Do you look forward to indulging your sweet tooth during the festive season? If so, you might like to try the Christmas Eve custom – Noson Gyflaith (Toffee Evening). Making toffee was part of the Christmas or New Year festivities in parts of Pembrokeshire, Ceredigion and Carmarthenshire earlier this century. Families would invite friends for supper and during the evening the entertainment would include games, making toffee and storytelling.
A heavy pan would be set on the stove and sugar, butter, lemon juice and water used to produce a thick toffee which was poured onto the hearth or a slate or stone slab. Then, it was all hands together as everyone joined in to pull and twist the toffee until it became golden yellow in colour. It was quite a skill to pull the toffee to the correct consistency and shape. In south Wales housewives were known to sell the toffee from their homes or from market stalls, a six inch strip for a penny!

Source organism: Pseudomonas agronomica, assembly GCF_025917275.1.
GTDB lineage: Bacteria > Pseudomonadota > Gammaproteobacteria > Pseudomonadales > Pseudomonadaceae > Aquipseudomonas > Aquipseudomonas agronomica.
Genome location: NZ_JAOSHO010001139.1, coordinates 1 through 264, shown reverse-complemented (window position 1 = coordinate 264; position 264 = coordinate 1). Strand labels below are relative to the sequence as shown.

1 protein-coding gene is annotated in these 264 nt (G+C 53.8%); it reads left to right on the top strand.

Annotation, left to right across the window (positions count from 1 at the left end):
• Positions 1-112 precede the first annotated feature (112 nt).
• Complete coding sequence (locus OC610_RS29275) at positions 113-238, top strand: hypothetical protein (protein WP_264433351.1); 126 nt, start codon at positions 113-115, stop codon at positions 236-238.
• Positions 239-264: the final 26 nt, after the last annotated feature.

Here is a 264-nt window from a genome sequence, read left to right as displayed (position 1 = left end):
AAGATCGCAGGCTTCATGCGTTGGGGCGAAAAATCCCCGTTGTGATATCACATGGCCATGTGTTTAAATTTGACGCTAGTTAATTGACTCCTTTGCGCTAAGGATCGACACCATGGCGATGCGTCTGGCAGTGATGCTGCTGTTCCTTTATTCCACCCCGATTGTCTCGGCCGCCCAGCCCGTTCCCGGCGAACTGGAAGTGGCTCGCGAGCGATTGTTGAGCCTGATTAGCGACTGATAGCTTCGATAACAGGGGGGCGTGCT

Many families stayed up all night on Christmas Eve before going in procession to the Plygain service, a morning service with carols, very early (3 a.m. or 6 a.m.) on Christmas Day. To pass the time they decorated their houses with holly and mistletoe and made toffee. It is said that when testing to see if the toffee was ready by dropping spoonfuls into icy cold water, the resulting shapes could show the initials of a young person’s future love.
However you choose to spend Christmas Eve this year, we wish you a peaceful and happy festive season. Nadolig Llawen a Blwyddyn Newydd Dda.